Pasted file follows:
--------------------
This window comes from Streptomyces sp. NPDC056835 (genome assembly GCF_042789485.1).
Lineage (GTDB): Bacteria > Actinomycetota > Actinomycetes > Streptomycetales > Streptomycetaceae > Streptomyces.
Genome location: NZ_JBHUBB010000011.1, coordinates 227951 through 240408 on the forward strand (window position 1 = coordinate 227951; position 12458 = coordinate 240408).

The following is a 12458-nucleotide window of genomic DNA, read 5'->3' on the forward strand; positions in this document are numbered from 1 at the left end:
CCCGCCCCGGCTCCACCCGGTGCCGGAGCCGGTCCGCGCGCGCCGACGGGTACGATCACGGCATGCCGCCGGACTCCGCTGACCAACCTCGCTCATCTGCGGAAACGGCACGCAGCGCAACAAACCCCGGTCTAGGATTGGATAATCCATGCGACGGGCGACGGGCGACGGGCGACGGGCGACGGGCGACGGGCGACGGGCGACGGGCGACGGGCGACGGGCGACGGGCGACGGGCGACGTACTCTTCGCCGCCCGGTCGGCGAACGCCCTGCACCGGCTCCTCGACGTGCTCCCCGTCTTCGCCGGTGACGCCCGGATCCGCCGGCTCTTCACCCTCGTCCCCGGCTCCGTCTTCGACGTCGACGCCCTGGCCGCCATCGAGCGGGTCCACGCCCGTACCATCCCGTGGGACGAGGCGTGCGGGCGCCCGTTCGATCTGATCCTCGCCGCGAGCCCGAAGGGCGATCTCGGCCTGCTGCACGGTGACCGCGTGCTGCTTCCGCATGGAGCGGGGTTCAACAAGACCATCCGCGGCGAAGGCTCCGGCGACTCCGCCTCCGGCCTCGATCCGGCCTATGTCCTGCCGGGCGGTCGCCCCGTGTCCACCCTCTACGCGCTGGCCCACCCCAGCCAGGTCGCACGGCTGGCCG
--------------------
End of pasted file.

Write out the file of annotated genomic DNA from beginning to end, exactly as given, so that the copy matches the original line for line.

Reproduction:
This window comes from Streptomyces sp. NPDC056835 (genome assembly GCF_042789485.1).
Lineage (GTDB): Bacteria > Actinomycetota > Actinomycetes > Streptomycetales > Streptomycetaceae > Streptomyces.
Genome location: NZ_JBHUBB010000011.1, coordinates 227951 through 240408 on the forward strand (window position 1 = coordinate 227951; position 12458 = coordinate 240408).

The following is a 12458-nucleotide window of genomic DNA, read 5'->3' on the forward strand; positions in this document are numbered from 1 at the left end:
CCCGCCCCGGCTCCACCCGGTGCCGGAGCCGGTCCGCGCGCGCCGACGGGTACGATCACGGCATGCCGCCGGACTCCGCTGACCAACCTCGCTCATCTGCGGAAACGGCACGCAGCGCAACAAACCCCGGTCTAGGATTGGATAATCCATGCGACGGGCGACGGGCGACGGGCGACGGGCGACGGGCGACGGGCGACGGGCGACGGGCGACGGGCGACGGGCGACGGGCGACGGGCGACGTACTCTTCGCCGCCCGGTCGGCGAACGCCCTGCACCGGCTCCTCGACGTGCTCCCCGTCTTCGCCGGTGACGCCCGGATCCGCCGGCTCTTCACCCTCGTCCCCGGCTCCGTCTTCGACGTCGACGCCCTGGCCGCCATCGAGCGGGTCCACGCCCGTACCATCCCGTGGGACGAGGCGTGCGGGCGCCCGTTCGATCTGATCCTCGCCGCGAGCCCGAAGGGCGATCTCGGCCTGCTGCACGGTGACCGCGTGCTGCTTCCGCATGGAGCGGGGTTCAACAAGACCATCCGCGGCGAAGGCTCCGGCGACTCCGCCTCCGGCCTCGATCCGGCCTATGTCCTGCCGGGCGGTCGCCCCGTGTCCACCCTCTACGCGCTGGCCCACCCCAGCCAGGTCGCACGGCTGGCCG